the way she has provided compelling and dramatic insights into possession in South
India. Ram has written an extremely dense, theoretical book that would be a heavy lift
for undergraduate students but will provide much food for thought for graduate students
and scholars of anthropology, religion, gender, and South Asia.
CECILIA VAN HOLLEN
Syracuse University
cvanholl@maxwell.syr.edu

Document Raj: Writing and Scribes in Early Colonial South India. By


BHAVANI RAMAN. Chicago: University of Chicago Press, 2012. xii, 278 pp.
$45.00 (cloth).
doi:10.1017/S0021911813002234

How were the British able to rule India at such a long distance? What forms of the
modern state emerged, as a result, in the periphery? In order to assuage the concerns of
the British public and Parliament, the East India Company government in India became
especially concerned with producing documents for metropolitan oversight. In varied
government practices, from land revenue settlement and the adjudication of legal
cases to creating accountability for governance through petitioning, Document Raj
locates the sinews of colonial power in a bureaucracy that privileged continuous
writing. Employing an impressive array of multiple-language sources, Bhavani Raman
makes a compelling case that to truly understand the nature of colonial governance we
should peer inside its offices, courtrooms, and archives, attending to the micro-practices
of this documentary regime and the new forms of power it produced.
In the early colonial period (the late eighteenth and early nineteenth centuries), the
British encountered and depended upon previously existing, highly elaborate Indian

Book ReviewsSouth Asia

275

writing cultures. Raman analyzes these scribal and pedagogic cultures, in the process
drawing our attention to the different forms and genres that would have characterized
this period. And yet, this is not just a story about how local actors and the British encountered one another, or how local scholars resisted or alternatively collaborated in the logic
of British governance (pp. 2425). Raman significantly reframes sometimes-vociferous
debates about the production of colonial archives, knowledge, and their relationship to
governance. Rather than focus on the epistemological underpinnings of colonial and
modern disciplinary knowledge to assess the contribution of different players, Raman
draws our attention to the transformations in textual practice that accompanied early
colonial rule and the new forms of expertise and authenticity that underwrote the projects of the modern state. For example, certain forms, like the signature or the petition,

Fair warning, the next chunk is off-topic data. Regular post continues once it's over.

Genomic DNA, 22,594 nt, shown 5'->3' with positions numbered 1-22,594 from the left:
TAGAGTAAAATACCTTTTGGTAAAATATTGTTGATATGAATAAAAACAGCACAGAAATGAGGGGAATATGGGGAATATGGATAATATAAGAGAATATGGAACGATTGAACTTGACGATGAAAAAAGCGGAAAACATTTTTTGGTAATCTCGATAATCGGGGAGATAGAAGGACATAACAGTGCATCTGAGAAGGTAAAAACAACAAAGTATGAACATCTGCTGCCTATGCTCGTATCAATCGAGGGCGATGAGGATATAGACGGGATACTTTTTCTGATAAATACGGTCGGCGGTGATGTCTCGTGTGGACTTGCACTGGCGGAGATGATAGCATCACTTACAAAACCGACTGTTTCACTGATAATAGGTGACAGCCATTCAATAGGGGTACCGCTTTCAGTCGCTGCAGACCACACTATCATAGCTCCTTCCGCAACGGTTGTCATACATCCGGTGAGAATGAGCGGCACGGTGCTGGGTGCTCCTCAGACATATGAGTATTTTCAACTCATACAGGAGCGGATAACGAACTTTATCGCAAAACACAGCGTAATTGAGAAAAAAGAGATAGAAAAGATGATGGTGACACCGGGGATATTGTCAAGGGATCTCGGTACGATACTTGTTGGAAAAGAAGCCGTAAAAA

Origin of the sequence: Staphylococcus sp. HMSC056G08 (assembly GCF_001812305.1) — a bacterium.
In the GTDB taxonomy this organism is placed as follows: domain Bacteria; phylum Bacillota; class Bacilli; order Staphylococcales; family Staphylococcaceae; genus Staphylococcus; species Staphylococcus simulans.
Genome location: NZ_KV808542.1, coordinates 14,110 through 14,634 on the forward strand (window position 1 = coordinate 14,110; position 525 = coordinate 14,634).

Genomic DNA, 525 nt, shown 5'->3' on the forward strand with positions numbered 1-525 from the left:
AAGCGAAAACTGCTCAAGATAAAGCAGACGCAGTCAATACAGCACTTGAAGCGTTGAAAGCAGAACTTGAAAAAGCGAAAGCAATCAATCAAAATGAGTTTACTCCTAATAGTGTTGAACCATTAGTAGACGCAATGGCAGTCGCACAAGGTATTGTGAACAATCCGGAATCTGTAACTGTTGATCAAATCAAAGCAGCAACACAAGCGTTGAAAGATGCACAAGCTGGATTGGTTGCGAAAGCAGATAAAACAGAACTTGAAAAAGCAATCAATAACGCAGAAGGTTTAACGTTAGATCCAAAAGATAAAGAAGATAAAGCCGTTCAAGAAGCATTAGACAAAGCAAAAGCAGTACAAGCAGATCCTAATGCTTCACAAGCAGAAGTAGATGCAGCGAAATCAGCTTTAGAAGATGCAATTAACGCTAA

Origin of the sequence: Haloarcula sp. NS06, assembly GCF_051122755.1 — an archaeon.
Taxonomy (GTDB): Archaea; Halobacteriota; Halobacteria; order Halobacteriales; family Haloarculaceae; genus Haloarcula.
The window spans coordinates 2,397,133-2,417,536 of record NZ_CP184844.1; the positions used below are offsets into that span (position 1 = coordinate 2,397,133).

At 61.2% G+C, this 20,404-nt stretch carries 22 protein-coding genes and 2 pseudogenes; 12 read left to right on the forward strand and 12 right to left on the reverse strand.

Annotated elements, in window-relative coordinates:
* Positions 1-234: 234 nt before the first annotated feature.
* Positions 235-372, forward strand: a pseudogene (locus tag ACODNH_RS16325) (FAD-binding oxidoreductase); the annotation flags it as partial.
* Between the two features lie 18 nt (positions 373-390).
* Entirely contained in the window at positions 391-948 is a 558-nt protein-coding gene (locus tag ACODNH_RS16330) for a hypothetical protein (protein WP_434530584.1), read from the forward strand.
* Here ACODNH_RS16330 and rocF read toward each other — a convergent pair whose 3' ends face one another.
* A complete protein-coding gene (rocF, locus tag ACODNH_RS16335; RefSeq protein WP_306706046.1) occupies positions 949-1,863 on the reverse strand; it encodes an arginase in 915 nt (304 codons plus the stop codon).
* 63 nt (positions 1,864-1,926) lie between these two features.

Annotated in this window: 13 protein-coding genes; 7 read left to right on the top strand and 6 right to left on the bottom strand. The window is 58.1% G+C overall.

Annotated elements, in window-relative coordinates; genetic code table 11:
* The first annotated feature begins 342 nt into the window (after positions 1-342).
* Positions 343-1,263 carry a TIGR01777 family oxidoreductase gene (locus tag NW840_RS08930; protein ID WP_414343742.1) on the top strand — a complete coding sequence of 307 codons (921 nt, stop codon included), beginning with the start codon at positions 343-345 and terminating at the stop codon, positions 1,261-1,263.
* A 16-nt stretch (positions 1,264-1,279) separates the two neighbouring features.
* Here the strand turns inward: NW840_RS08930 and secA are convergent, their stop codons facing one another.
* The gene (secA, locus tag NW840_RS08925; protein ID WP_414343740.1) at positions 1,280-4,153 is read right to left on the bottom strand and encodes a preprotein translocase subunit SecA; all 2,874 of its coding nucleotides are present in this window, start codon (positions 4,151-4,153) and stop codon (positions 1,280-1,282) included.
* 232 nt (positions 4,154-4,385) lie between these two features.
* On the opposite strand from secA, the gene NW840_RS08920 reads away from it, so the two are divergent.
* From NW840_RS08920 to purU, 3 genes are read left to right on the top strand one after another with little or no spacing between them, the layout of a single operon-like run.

had existed in India before, but now they were deliberately reoriented within a regime of
papereality, or the exclusive reliance on official written documents to represent the
world (p. 3). This regime, Raman artfully demonstrates, entailed peculiar ideas and
demanded particular dispositions from the writing subject, from pedagogy, language,
and even from writing itselfeven as it rendered previous modes of writing and remembering suspect.
The language of transparency and impartiality that bureaucracy speaks about itself is
here subjected to a withering critique. In Document Raj, utilitarianism and bureaucratic
reform (the idea, for example, that public and private business need to be separated) are
shown to have allowed the colonial state to expand territorially and subordinate native
collaborators in a racialized hierarchy. In the process, the local was itself produced. So,
to take one important theme threaded throughout the whole book, Raman argues that
caste was reinvigorated and hardened through the practices of the colonial state: it
took on renewed importance in the recruitment strategies of the East India Company,
even as the functions of caste groups shifted. Upper-caste clerks, for example, were overrepresented in the offices of colonial Madras, where they could no longer legitimately
partake of the wider relationships of exchange and had their upward mobility restricted
within the cutcherry (p. 49). As a result, they ultimately came to place an even greater
emphasis on their own caste- and language-based affiliations, to secure and maintain their
privileged occupations (p. 50).
In one of its most forceful arguments, Document Raj details how the early colonial
regime produced corruption. Even as it demanded and tried to create a continuous
paper trail for metropolitan oversight, the colonial state also resorted to selective documentation (p. 139) at the local level, and especially for the sake of expanding its policing
powers. The undermining of older regimes of verification and truth-telling resulted in a
diminished ability of inhabitants to tell a credible story (p. 201). It is this process that led